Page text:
• The cut-off and tapered occlusion types were considered as fully occlusive, the meniscus and tram-track appearances might rather suggest a sub-occlusive4
  • The cut-off pattern seemed the most refractory to MT, requiring one supplementary passage on average (2.7 vs. 1.7 for tapered and vs. 1.9 for meniscus/tram-track occlusions, p 0.01). Furthermore, the cut-off or regular pattern was also more responsive to first-line CA (100% vs. 33.3%, p 0.001).7
  • In contrast, successful recanalisation was more frequently achieved after first-line SR for irregular occlusions (73.9% vs. 38.4%, p 0.036).7
  • The tapered pattern was associated with intracranial stenosis (54.8% vs. 18%) and re-occlusion, truncal type occlusion and use of rescue therapy such as permanent stenting.5
  • A meniscus/tram-track pattern in the posterior circulation8,9 as well as the ‘claw-sign’ positive occlusions6 were associated with a higher rate of recanalisation (89.3% vs. 63.6%, p 0.004 and an OR of 12.50 95% CI 1.50-103.00, p 0.019, respectively), as well as a higher first pass effect in the former (even higher for first-line CA than SR).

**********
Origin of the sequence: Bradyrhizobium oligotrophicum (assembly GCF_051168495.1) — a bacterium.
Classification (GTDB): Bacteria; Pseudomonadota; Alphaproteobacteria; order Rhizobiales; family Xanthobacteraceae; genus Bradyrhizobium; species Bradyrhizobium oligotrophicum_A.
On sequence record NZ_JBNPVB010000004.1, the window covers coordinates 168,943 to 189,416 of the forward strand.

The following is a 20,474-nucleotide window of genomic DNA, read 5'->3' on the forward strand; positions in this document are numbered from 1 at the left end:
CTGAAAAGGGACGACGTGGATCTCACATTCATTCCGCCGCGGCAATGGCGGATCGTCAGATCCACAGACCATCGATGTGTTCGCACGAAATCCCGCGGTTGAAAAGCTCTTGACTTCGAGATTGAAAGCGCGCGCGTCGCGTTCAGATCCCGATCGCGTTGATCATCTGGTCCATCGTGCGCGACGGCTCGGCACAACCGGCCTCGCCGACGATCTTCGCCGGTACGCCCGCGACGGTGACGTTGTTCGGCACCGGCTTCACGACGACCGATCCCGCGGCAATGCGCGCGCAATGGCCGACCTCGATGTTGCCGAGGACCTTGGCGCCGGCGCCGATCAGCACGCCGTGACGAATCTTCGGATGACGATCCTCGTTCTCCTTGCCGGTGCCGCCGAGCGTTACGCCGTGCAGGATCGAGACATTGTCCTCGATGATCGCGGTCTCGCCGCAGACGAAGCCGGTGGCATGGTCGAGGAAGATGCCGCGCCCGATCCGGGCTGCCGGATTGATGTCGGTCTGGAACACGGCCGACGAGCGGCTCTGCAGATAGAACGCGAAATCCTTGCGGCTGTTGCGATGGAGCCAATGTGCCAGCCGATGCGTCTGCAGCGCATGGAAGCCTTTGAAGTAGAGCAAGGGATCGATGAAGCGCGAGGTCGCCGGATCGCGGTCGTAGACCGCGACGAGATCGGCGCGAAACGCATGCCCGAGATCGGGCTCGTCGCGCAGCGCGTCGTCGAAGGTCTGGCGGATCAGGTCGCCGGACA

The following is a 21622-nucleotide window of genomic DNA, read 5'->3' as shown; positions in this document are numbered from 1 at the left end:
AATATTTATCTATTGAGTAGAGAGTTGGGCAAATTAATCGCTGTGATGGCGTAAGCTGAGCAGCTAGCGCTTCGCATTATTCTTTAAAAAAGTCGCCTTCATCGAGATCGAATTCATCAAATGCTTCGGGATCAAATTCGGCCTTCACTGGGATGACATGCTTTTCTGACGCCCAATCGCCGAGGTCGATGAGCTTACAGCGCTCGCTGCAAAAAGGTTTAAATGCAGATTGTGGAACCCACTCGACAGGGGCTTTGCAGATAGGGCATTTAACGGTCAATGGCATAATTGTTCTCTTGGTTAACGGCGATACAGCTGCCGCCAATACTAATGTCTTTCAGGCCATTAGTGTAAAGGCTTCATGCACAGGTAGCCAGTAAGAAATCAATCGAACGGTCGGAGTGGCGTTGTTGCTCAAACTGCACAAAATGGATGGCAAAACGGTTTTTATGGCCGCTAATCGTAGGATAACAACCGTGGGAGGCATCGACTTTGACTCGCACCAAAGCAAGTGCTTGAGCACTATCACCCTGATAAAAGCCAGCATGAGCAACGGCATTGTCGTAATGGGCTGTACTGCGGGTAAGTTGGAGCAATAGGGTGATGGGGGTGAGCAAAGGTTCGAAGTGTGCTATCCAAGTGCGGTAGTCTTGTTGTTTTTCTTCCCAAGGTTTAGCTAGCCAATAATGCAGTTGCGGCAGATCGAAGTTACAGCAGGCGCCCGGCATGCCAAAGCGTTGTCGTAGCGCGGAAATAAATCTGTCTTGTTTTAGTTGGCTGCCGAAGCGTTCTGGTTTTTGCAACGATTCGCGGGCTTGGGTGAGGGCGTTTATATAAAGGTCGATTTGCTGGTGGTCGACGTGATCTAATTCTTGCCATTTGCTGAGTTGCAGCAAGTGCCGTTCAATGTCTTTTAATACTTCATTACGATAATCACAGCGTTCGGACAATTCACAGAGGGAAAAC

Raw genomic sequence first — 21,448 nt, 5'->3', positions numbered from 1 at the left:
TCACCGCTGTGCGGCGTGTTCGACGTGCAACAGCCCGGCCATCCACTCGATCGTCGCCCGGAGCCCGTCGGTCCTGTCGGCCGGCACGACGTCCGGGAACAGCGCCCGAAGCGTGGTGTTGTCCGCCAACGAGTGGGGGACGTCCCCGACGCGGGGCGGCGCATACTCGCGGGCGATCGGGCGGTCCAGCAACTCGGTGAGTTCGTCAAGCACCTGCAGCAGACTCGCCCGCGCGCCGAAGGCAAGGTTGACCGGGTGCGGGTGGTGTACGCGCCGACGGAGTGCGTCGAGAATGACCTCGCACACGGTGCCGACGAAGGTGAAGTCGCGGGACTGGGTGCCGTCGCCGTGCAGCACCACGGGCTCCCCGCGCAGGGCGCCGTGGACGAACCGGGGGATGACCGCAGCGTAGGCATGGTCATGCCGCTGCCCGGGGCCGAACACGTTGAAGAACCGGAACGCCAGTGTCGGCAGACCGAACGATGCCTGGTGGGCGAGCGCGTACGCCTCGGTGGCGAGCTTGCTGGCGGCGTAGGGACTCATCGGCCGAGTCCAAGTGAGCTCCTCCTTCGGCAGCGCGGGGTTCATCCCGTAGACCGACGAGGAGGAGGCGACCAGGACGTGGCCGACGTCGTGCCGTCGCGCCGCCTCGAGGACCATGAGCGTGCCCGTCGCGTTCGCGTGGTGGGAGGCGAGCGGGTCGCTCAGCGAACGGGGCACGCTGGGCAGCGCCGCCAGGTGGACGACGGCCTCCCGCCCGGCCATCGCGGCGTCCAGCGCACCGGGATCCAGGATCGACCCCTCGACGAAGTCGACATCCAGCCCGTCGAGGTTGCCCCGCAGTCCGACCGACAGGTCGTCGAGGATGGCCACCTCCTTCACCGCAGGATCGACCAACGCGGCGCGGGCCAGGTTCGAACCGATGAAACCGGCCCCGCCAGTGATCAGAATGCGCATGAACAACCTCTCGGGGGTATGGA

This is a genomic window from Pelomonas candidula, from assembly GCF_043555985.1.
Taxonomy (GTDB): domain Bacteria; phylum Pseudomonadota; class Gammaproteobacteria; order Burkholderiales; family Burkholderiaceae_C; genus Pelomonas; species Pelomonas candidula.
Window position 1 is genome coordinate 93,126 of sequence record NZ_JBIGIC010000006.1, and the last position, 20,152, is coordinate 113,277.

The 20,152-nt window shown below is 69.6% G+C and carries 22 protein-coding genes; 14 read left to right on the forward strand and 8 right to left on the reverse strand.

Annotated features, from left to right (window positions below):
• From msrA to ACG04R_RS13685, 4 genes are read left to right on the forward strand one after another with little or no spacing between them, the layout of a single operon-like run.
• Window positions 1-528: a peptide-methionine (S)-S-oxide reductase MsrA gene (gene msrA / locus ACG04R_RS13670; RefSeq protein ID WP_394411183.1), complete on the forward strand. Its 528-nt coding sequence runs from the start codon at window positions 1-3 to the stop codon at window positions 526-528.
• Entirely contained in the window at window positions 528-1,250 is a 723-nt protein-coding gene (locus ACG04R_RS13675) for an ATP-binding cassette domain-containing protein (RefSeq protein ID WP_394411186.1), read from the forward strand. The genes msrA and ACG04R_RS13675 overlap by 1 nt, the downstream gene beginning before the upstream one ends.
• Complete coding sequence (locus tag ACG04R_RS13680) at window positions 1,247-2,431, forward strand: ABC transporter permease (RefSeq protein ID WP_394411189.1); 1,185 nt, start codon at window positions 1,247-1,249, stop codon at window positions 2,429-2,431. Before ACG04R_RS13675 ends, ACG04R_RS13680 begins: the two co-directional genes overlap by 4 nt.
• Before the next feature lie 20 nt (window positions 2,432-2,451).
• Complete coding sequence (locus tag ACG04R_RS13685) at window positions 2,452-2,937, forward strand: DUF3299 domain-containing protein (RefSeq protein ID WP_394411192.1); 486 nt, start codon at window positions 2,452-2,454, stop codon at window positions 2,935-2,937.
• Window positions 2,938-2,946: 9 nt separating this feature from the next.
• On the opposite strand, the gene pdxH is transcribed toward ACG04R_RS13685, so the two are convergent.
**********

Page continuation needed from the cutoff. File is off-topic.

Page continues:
In conclusion, as MT will be performed more extensively owing to expanded indications, the experience regarding different angiographic patterns and their relative ‘responsiveness’ to MT techniques will increase. This knowledge, along with patient history and emergent cerebral imaging, may determine a tailored MT approach for intracranial large vessel occlusions.

Fig 1: Upper panel, from left to right: Cut-off, tapered, meniscus and tram-track occlusion patterns. Reproduced with permission from Pr. Ashfaq Shuaib, Department of Medicine (Neurology), University of Alberta, Edmonton, AB, Canada; Lower panel: ‘Claw-sign’ positive occlusion pattern with contrast protrusion length on each side estimated at more than half of the parent vessel diameter. Reproduced with permission from Dr. Yuki Yamamoto, Department of Clinical Neuroscience, Institute of Biomedical Sciences, Tokushima University, Tokushima, Japan.


  1. Jovin TG, Li C, Wu L, et al. Trial of Thrombectomy 6 to 24 Hours after Stroke Due to Basilar-Artery Occlusion. N Engl J Med. 2022;387(15):1373-1384. doi:10.1056/NEJMoa2207576